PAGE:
Moreover, the Airlines bear the burden of demonstrating a practice or policy on the assessor's part that is either targeted to disadvantage or that has an unreasonably disparate effect on the Airlines because it results in significant amounts of unassessed or underassessed other commercial and industrial personal property. (Cf. Atchison, Topeka and Santa Fe Ry. Co. v. Lennen (10th Cir. 1984) 732 F.2d 1495, 1500-1501 [plaintiff's "real burden is to prove the true market and assessed values of 'all other commercial and industrial property.' "].) [11] As noted earlier, in California, assessors have a duty to "assess all property subject to general property taxation at its full value." (Rev. & Tax. Code, § 401; see Rev. & Tax. Code, § 1361 et seq.) If an assessor discovers property has been underassessed or unassessed, he or she has a constitutional duty to levy retroactive assessments. (1 Ehrman & Flavin, Taxing Cal. Property, supra, § 14:01, p. 1.) The law generally "presumes that an assessor has performed [his or her] duty and has assessed all properties fairly and on an equal basis. The taxpayer has the burden of proving otherwise." (2 Ehrman & Flavin, Taxing Cal. Property, supra, § 27:10, p. 18; see McDonnell Douglas Corp. v. County of Los Angeles, supra, 42 Cal.App.3d at p. 61.) [8d] Here, that burden would include adducing evidence of the Counties' assessment practices that the Airlines assert demonstrate unequal enforcement of the ad valorem tax laws, and the discriminatory impact of those practices. Such evidence may include the regularity and effectiveness of County audits of personal property having a significant value, and the existence, performance, and effectiveness of any other County procedures to discover underreported or undervalued property. (See CSX Transp. v. Tennessee State Bd. of Equalization, supra, 801 F. Supp. at pp. 32-33 [evidence regarding assessment practices failed to demonstrate that commercial and industrial property appraised by local tax assessors substantially below market value].)

We note that unlike the 4-R and Motor Carrier Acts, which both require a 5 percent disparity in assessment ratios before a federal district court may assume jurisdiction, nothing in former section 1513(d) delineates the level of disparity in assessment ratios required to violate that statute. The Airlines assert that "[any] disparity violates the statute." (See Discriminatory Demands, supra, 39 Vand. L.Rev. at p. 1148 [Former "[s]ection 1513(d) does not establish any threshold requirements to invoke the court's remedial powers. A court, therefore, may prohibit any minor variation in assessment [12 Cal. 4th 1136] ratios resulting in the collection of more taxes from air carriers than from other commercial and industrial property owners." (Fn. omitted.)].) We are skeptical that Congress intended that even a de minimis disparity would result in recovery under former section 1513(d). Because the Airlines assert that there is a 15 percent disparity between the assessment of their property and the assessment of all other commercial and industrial property of the same type, we need not decide what minimum level is appropriate at this juncture.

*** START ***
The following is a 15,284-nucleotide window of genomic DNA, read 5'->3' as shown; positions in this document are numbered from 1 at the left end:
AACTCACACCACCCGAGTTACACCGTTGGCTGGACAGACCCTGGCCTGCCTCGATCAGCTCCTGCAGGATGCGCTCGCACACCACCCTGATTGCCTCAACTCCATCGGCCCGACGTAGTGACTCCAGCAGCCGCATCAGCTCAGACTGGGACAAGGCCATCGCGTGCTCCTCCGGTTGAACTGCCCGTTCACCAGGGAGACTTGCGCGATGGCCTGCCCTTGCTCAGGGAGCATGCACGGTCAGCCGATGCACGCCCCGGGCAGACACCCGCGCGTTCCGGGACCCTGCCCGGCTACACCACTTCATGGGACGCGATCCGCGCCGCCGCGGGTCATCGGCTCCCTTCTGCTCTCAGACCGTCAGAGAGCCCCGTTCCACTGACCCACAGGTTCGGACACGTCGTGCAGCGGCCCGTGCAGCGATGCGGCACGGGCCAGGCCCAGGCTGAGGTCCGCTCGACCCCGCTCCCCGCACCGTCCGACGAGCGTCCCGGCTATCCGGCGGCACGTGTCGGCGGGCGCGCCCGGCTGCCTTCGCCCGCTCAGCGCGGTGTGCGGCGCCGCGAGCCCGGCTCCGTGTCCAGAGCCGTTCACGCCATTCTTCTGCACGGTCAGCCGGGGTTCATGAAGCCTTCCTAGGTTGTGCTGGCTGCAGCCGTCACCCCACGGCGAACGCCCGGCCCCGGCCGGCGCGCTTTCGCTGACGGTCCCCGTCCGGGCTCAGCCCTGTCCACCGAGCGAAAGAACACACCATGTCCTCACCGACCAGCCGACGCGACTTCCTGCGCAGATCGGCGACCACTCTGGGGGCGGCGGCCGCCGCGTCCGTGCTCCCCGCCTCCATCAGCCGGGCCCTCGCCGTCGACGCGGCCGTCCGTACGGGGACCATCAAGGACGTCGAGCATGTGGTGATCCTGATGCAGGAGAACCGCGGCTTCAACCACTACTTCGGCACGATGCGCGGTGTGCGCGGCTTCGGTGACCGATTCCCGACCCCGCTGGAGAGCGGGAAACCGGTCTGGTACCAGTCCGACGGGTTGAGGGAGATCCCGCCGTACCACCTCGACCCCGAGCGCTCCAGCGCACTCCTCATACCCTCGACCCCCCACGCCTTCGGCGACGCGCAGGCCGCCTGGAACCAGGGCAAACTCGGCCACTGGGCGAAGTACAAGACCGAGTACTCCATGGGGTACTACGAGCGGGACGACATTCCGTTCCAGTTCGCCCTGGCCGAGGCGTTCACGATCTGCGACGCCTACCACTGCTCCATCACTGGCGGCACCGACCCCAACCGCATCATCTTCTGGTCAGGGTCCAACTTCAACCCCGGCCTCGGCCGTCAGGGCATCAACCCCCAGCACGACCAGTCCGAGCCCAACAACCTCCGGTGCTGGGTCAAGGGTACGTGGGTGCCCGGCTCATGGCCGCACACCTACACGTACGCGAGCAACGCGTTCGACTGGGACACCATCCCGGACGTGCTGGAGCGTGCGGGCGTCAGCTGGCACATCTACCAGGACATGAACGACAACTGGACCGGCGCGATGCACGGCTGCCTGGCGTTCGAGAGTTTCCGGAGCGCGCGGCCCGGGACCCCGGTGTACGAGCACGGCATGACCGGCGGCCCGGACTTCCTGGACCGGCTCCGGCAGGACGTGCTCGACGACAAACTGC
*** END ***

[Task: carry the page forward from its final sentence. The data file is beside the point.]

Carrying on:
As noted, the Airlines alleged that their property was "assessed at a value bearing a higher ratio to its true market value than the ratio that the assessed value of other commercial and industrial property in the county has to its true market value in violation of [former] 49 U.S.C. Section 1513." This language adequately states a claim under former section 1513(d) of de facto discrimination based on unequal enforcement of the tax laws. In order to prevail on such a claim, however, the Airlines must demonstrate that any unassessed and underassessed personal property results from a practice or policy on the assessor's part that is either targeted to disadvantage or that has an unreasonably disparate effect on the Airlines. Under these circumstances, unassessed and underassessed property is properly included in the comparison class of "other commercial and industrial property of the same type in the same assessment jurisdiction." (Former § 1513(d)(1)(A); see Richmond, Fredericksburg & Potomac R. Co. v. Forst (4th Cir. 1993) 4 F.3d 244, 250, fn. 14 [consistent undervaluation of all other commercial and industrial property gives rise to claim under 4-R Act].)